Second government


In March 1807, after the collapse of the Ministry of all the Talents, Pitt's supporters returned to power, and Portland was once again an acceptable figurehead for a fractious group of ministers that included George Canning, Lord Castlereagh, Lord Hawkesbury and Spencer Perceval.

Portland's second government saw the United Kingdom's complete isolation on the continent but also the beginning of its recovery with the start of the Peninsular War. In late 1809, with Portland's health poor and the ministry rocked by the scandalous duel between Canning and Castlereagh, Portland resigned and died shortly thereafter.

He was Recorder of Nottingham until his death.

Death and burial

Memorial to the 3rd Duke of Portland at the family vault in St Marylebone Parish Church

He died on 30 October 1809 at Burlington House, Piccadilly, after an operation for the stone, and was buried at St Marylebone Parish Church, London.[19]

He had lived expensively: with an income of £17,000 a year (worth £577,000 in 2005),[20] he had debts at his death computed at £52,000 (£1.76 million in 2005),[20] which were paid off by his succeeding son by selling off some property, including Bulstrode Park.[21]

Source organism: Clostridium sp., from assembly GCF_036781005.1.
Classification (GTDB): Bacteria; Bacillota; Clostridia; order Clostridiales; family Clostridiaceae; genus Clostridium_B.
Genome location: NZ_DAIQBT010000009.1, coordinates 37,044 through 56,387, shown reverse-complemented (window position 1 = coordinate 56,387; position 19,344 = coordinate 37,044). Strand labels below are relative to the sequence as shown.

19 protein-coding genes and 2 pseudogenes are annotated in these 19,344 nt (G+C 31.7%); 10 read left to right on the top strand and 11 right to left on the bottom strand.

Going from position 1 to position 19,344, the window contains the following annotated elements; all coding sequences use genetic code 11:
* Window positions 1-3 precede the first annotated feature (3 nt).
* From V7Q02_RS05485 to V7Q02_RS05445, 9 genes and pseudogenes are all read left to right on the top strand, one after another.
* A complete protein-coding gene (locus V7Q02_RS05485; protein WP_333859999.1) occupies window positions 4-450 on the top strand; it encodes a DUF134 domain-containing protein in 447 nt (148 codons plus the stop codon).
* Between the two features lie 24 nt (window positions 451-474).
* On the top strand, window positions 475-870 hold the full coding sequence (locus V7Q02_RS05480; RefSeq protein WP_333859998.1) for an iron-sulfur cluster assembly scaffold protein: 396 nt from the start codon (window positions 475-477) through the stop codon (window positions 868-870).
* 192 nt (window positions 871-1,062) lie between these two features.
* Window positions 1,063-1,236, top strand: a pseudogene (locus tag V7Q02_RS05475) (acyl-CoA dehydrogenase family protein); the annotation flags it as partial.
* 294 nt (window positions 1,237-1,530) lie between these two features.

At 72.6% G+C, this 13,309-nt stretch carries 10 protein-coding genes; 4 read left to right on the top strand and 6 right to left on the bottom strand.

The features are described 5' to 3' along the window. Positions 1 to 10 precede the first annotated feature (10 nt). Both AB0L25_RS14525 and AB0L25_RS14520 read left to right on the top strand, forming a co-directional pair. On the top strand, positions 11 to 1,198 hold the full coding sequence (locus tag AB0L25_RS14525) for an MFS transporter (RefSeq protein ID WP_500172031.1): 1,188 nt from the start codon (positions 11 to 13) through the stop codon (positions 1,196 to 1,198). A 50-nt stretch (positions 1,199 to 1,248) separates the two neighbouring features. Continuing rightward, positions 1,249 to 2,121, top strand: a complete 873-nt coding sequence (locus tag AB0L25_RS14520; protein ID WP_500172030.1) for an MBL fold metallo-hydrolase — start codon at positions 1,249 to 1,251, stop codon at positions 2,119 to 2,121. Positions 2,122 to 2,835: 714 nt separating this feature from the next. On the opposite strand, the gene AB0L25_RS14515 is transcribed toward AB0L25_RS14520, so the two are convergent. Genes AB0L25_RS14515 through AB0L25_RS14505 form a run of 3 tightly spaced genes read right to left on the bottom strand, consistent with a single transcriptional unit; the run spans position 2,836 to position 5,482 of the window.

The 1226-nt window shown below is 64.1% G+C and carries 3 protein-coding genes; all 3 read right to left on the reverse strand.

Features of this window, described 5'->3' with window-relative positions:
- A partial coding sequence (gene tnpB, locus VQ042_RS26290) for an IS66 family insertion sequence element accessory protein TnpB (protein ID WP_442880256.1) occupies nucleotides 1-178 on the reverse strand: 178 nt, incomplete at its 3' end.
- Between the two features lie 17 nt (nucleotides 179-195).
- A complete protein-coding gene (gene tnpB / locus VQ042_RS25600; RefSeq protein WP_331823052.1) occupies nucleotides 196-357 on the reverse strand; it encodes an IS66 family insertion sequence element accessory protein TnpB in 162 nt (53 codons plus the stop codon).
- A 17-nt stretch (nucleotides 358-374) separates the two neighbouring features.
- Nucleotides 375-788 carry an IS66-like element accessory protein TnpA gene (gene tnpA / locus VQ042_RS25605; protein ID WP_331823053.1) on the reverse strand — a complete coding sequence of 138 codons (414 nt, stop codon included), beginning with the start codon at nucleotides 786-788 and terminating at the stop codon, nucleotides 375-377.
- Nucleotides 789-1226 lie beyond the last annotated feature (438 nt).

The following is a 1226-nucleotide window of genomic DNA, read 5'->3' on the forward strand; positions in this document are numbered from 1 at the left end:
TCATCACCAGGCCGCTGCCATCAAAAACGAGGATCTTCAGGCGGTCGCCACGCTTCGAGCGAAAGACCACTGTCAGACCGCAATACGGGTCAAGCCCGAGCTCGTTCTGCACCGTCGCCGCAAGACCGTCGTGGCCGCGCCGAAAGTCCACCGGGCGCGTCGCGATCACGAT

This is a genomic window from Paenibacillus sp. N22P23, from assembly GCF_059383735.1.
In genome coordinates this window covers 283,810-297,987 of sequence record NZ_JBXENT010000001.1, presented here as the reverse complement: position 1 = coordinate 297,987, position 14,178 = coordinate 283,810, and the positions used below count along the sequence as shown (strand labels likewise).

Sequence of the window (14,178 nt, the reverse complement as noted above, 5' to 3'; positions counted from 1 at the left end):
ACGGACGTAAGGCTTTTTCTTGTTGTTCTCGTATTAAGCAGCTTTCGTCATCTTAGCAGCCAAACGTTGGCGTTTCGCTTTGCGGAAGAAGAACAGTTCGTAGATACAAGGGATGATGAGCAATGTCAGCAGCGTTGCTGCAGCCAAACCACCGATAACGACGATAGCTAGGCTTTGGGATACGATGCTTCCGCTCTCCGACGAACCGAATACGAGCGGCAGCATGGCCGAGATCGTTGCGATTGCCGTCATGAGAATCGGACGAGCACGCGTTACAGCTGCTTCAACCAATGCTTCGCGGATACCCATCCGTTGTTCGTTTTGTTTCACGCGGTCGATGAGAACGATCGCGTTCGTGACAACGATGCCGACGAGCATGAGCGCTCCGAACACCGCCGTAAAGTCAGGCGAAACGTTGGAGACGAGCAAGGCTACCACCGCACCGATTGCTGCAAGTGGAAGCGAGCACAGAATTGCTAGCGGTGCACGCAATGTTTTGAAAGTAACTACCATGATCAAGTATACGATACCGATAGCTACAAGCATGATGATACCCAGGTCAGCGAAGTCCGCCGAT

Along with Sir Robert Peel, Lord Aberdeen, Benjamin Disraeli, Marquess of Salisbury, Sir Henry Campbell-Bannerman, Bonar Law and Neville Chamberlain, he was the first of eight British prime ministers to die while his direct successor was in office.



The Portland Vase of Roman glass was given its name because it was owned by Portland at his family residence at Bulstrode Park.

Portland Parish, in Jamaica, was named after him. The Titchfield School, founded in 1786, is in the parish and is also named in his honour. The school's crest is derived from his personal crest.

Two major streets in Marylebone are named after him: Portland Place and Great Portland Street. Both were built on land that he once owned.

North Bentinck Arm and South Bentinck Arm were named for the Bentinck family by George Vancouver in 1793, along with other names on the British Columbia Coast, such as Portland Canal and Portland Channel.

Portland Bay in Victoria, Australia was named in 1800 by the British navigator James Grant. The city of Portland is located on the bay.